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Why Does Aerobic Activity Improve Cognitive Function?

Aerobic activity boosts cognitive function in children and adolescents.

Michele Tine, the author of the study, is Assistant Professor of education and principal investigator in the Poverty and Learning Lab at Dartmouth. I had the opportunity to speak with Michele about her fascinating research and some possible explanations as to why low-income children saw a bigger jump in academic performance than their higher-income peers after 12 minutes of aerobic exercise.

The new study , “Acute Aerobic Exercise: An Intervention for the Selective Visual Attention and Reading Comprehension of Low-Income Adolescents” was published in the June 2014 volume of Frontiers in Psychology .

What Is the Link Between: Low-Income, Aerobic Activity, and Cognitive Function?

The 2014 study of adolescents in the 6th and 7th grades is a follow-up to another study that Tine published in 2012. In each study, Tine found that both low-income children and adolescents dramatically improved on tests for cognitive function following physical activity, but that more privileged students saw smaller gains.

When Tine was a 5th grade teacher in a low-socioeconomic urban district she noticed that students from lower-income districts responded differently to learning than students she had taught from middle- and high-socioeconomic areas. These observations inspired her current research on various ways that socioeconomic status impacts cognitive processes associated with academic achievement.

A unique aspect of Michele Tine’s research is that she is exploring the differences between growing up in a rural vs. urban low-income environment and how this demographic impacts working memory and executive function. Future studies by Tine will delve deeper into the specifics of how a rural or urban environment can impact the cognitive development and academic performance of low-income students.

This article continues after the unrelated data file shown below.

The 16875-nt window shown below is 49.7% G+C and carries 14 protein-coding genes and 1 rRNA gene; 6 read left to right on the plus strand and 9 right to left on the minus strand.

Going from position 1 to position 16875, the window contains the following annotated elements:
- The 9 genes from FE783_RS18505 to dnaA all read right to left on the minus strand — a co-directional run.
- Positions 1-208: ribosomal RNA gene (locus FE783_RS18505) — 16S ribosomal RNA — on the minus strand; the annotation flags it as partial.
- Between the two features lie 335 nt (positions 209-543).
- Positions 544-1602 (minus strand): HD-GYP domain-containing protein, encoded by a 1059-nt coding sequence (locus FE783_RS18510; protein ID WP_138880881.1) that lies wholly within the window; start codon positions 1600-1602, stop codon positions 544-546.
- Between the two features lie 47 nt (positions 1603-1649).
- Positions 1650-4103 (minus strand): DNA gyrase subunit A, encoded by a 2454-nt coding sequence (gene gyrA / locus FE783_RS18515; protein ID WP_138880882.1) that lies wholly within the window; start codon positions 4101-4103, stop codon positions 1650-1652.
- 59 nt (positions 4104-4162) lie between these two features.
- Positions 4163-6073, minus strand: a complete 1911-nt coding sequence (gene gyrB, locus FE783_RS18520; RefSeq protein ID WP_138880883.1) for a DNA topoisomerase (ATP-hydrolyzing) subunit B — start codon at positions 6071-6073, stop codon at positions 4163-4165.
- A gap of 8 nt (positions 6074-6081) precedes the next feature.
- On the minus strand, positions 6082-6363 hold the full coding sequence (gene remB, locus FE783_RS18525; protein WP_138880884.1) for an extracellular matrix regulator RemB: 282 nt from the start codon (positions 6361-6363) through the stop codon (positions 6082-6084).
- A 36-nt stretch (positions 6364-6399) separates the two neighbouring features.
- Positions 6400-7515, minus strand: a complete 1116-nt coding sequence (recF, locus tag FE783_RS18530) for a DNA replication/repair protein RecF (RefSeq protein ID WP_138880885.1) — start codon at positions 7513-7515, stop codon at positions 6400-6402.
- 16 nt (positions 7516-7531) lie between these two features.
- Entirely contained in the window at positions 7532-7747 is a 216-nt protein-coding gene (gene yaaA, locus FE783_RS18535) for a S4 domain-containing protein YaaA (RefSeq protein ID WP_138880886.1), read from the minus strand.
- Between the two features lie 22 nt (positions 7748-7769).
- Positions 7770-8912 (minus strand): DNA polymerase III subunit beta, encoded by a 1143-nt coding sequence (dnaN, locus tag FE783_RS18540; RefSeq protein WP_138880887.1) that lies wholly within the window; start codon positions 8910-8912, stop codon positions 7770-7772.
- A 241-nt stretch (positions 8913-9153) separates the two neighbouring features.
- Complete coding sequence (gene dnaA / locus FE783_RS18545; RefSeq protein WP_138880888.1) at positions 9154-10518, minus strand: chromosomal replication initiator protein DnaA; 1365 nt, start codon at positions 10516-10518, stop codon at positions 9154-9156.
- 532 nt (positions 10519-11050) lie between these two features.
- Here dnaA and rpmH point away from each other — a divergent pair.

The Chronic Stress of Poverty Can Impact Cognitive Function

In our conversation, Michele Tine and I spoke about the different neurobiological responses to " eustress ” (good stress) and “distress” (bad stress). Michele believes that the higher levels of stress caused by living in poverty make lower-income children more responsive to the cognitive benefits of aerobic exercise.

In a previous Psychology Today blog post, “ Social Disadvantage Creates Genetic Wear and Tear ,” I write about the disturbing fact that the biological weathering effects of chronic stress can be seen at an “ epigenetic ” level by the age of 9.

Michele Tine touches on the potential cognitive impact of bad stress saying, "Low-income individuals experience more stress than high-income individuals, and stress impacts the same physiological systems that acute aerobic exercise activates. Physiological measures were beyond the scope of this study, but low-income participants did report experiencing more stress. Alternatively, it is possible that low-income individuals improved more simply because they had more room to improve."

Aerobic activity reduces the biological markers for stress. Physical activity pumps more blood and oxygen to the brain which improves cognitive function. Exercise also stimulates the release of BDNF and Irisin which boost neurogenesis (the growth of new neurons) and improve brain connectivity through neuroplasticity. Together these factors all lead to better cognitive function.